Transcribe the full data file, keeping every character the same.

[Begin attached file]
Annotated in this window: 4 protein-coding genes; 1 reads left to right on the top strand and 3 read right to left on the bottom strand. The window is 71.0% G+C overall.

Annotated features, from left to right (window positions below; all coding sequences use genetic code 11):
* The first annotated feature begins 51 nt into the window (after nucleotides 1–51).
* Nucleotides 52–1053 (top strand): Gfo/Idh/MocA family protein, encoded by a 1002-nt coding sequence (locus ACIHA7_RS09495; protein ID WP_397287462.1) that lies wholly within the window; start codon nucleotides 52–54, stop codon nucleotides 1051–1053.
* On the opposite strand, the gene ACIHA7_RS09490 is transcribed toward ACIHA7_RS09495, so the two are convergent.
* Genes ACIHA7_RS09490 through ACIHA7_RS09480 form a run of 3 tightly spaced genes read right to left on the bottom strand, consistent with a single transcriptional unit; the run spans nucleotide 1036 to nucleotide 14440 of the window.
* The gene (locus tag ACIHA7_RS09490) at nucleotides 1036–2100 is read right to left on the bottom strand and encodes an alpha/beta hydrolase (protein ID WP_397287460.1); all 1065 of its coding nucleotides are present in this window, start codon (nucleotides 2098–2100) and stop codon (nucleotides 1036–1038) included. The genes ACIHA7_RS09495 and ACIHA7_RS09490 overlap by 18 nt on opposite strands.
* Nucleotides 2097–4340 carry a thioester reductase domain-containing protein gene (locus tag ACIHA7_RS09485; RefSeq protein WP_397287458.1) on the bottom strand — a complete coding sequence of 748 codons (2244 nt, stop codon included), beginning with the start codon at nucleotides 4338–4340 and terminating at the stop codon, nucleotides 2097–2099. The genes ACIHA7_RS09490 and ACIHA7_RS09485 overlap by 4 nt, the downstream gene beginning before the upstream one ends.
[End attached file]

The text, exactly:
Annotated in this window: 4 protein-coding genes; 1 reads left to right on the top strand and 3 read right to left on the bottom strand. The window is 71.0% G+C overall.

Annotated features, from left to right (window positions below; all coding sequences use genetic code 11):
* The first annotated feature begins 51 nt into the window (after nucleotides 1–51).
* Nucleotides 52–1053 (top strand): Gfo/Idh/MocA family protein, encoded by a 1002-nt coding sequence (locus ACIHA7_RS09495; protein ID WP_397287462.1) that lies wholly within the window; start codon nucleotides 52–54, stop codon nucleotides 1051–1053.
* On the opposite strand, the gene ACIHA7_RS09490 is transcribed toward ACIHA7_RS09495, so the two are convergent.
* Genes ACIHA7_RS09490 through ACIHA7_RS09480 form a run of 3 tightly spaced genes read right to left on the bottom strand, consistent with a single transcriptional unit; the run spans nucleotide 1036 to nucleotide 14440 of the window.
* The gene (locus tag ACIHA7_RS09490) at nucleotides 1036–2100 is read right to left on the bottom strand and encodes an alpha/beta hydrolase (protein ID WP_397287460.1); all 1065 of its coding nucleotides are present in this window, start codon (nucleotides 2098–2100) and stop codon (nucleotides 1036–1038) included. The genes ACIHA7_RS09495 and ACIHA7_RS09490 overlap by 18 nt on opposite strands.
* Nucleotides 2097–4340 carry a thioester reductase domain-containing protein gene (locus tag ACIHA7_RS09485; RefSeq protein WP_397287458.1) on the bottom strand — a complete coding sequence of 748 codons (2244 nt, stop codon included), beginning with the start codon at nucleotides 4338–4340 and terminating at the stop codon, nucleotides 2097–2099. The genes ACIHA7_RS09490 and ACIHA7_RS09485 overlap by 4 nt, the downstream gene beginning before the upstream one ends.